In a perfect world, they would indeed do that. In this wonderful but imperfect world, however, you may have to wait a very long time -- a lifetime, in fact, and that may still not suffice -- for some people to get off their righteousness, take responsibility for their actions, and appreciate you.
Rather than wait an eternity before you enjoy the benefits of appreciation, recognize that "you first" is simply a resistance. Once you see yourself feeling this way, just step away from your righteousness, however justified, and start rooting around for those appreciative thoughts and feelings.
What matters is not who's right, what matters is how happy you can be. Appreciation will never vindicate you, but appreciation will flood you with happiness. The choice is yours.
Another resistance to appreciation is "you just don't get it", sometimes expressed as, "This is a terrible situation, I can't feel appreciation here!"
Indeed, you may be faced with a truly awful situation, but that doesn't mean that appreciation has no place in it. On the contrary, appreciation is a powerful tool that you can use to work your way through crisis to a better place.
What often gets in your way with this form of resistance are your feelings. You may be feeling anger, rage, humiliation, shame, shock, fear, or despair. You may feel depressed and completely unmotivated. It may be very difficult to set aside these feelings. You may believe that the situation will have to change before your feelings can change, but -- as with wanting someone else to "go first" -- waiting for a situation to change may mean a very long wait.
There is no need to endure such pain. The solution is simple, but sometimes seems so hard. If you can summon up just one small, appreciative thought (without denying your feelings, because appreciation is not denial), you're on your way to transforming the situation. When you do this, the results are intense.
When you first begin working with appreciation, it may seem like the situation is getting worse, or not budging at all. The first thing to happen when you begin to appreciate a loved one in the midst of a troubled relationship may be that more arguments ensue. Your thought may be, "This appreciation stuff doesn't work. Forget it."
When this happens, remember the saying, "When the going gets tough, the tough get going" and keep working on your appreciation. The increase in arguments may provide opportunities for greater clarification of issues. Your glaring differences may push you into therapy together, which will have beneficial effects. When you find the resolve to commit to appreciating no matter what, you have conquered one of the most challenging resistances.
Now that you're aware of the resistances you may encounter along the way, how do you become an appreciator? You start by appreciating life itself.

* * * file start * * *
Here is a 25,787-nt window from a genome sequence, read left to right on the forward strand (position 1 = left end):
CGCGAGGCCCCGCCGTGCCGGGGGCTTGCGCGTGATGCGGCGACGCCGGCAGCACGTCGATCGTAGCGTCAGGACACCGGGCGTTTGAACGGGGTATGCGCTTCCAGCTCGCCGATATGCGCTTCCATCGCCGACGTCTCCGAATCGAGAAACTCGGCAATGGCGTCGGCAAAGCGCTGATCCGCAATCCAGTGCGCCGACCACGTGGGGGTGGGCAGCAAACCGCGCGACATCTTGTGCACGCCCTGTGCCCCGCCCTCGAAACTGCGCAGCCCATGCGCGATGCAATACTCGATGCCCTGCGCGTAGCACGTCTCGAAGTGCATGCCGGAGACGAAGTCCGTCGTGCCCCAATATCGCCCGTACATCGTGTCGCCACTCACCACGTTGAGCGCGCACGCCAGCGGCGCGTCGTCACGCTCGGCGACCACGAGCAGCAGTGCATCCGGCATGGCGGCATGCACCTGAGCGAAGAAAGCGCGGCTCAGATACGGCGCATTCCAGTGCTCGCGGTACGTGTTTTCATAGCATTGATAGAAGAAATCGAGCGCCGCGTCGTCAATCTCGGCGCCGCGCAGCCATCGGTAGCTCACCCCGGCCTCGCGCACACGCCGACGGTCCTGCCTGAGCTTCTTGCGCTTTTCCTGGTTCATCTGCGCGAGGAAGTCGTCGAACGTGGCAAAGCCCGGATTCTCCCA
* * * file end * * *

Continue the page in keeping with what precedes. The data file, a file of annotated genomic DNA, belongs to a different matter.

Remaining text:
When you perceive and interpret people and events through the lens of appreciation, you increase the potential for good possibilities in your life. As Steven Covey notes in The Seven Habits of Highly Effective People, you become "opportunity-minded" as opposed to "problem-minded".
Once you begin to use the power of appreciation, more things, people, and situations to appreciate make their way to you. You find today very good indeed, and look forward to a tomorrow full of even more joy. As Dr. Emmons writes in his article "The Joy of Thanks," "My colleagues and I are finding that gratitude, which we define as a felt sense of wonder, thankfulness, and appreciation for life, is more than simply a pleasant emotion to experience or a polite sentiment to express. It is, or at least can be, a basic disposition, one that seems to make lives happier, healthier, more fulfilling, and even longer."
Start by noticing what your current level of life-appreciation is. You can easily figure this out by listening to what you say when someone asks, "How are you? How's your day going?"
Is your reply something along the lines of, "Oh, you know, the usual. Another day, another dollar. Boy, that traffic was a bear -- I couldn't believe it took me an hour to get to my last appointment. Oh, and what a pain in the butt he was. Wanted me to look at this, and explain that, just a royal pain."
Or is it more like, "Fine, thanks. I was lucky -- I got to my appointment in time, even though traffic was heavy. My last appointment cracked me up. What a character! Wanted to know every last detail of what I was doing and why."
The second response expresses an optimistic and appreciative view of life. Both responses acknowledge the traffic and the "picky" nature of the last appointment. In an appreciative state of mind, you don't deny reality, you just choose to perceive and interpret it in a positive or appreciative manner. You choose to see the benefits to you in the events and people that come your way, and you are thankful for them. This does not mean that you never get angry, sad, or disappointed. You do, but you work through your negative emotions and return to a generally appreciative way of thinking and feeling.
Reprinted with permission of the publisher,
Beyond Words Publishing, Inc. ©2003.
This article was excerpted from:
The Power of Appreciation: The Key to a Vibrant Life
by Noelle C. Nelson & Jeannine Lemare Calaba.
Research confirms that when people feel appreciated, good things happen to their minds, hearts, and bodies. The Power of Appreciation shows how to use this simple, always available tool to improve the quality of one’s own life and that of others. Based on a five-step approach to developing an appreciative mindset, this book includes scientific references, examples, worksheets, and quizzes to illustrate the value of appreciation, plus how to overcome resistance and roadblocks.
Info/Order this book.
Dr. Noelle C. Nelson is a noted author, therapist, and trial consultant. Her books include Everyday Miracles and Winner Takes All. Her syndicated "The Problem Solution Lady" radio program is heard on radio stations around the country. Visit her website at www.noellenelson.com
Dr. Jeannine Lemare Calaba is a licensed clinical psychologist whose practice focuses on trauma and health psychology.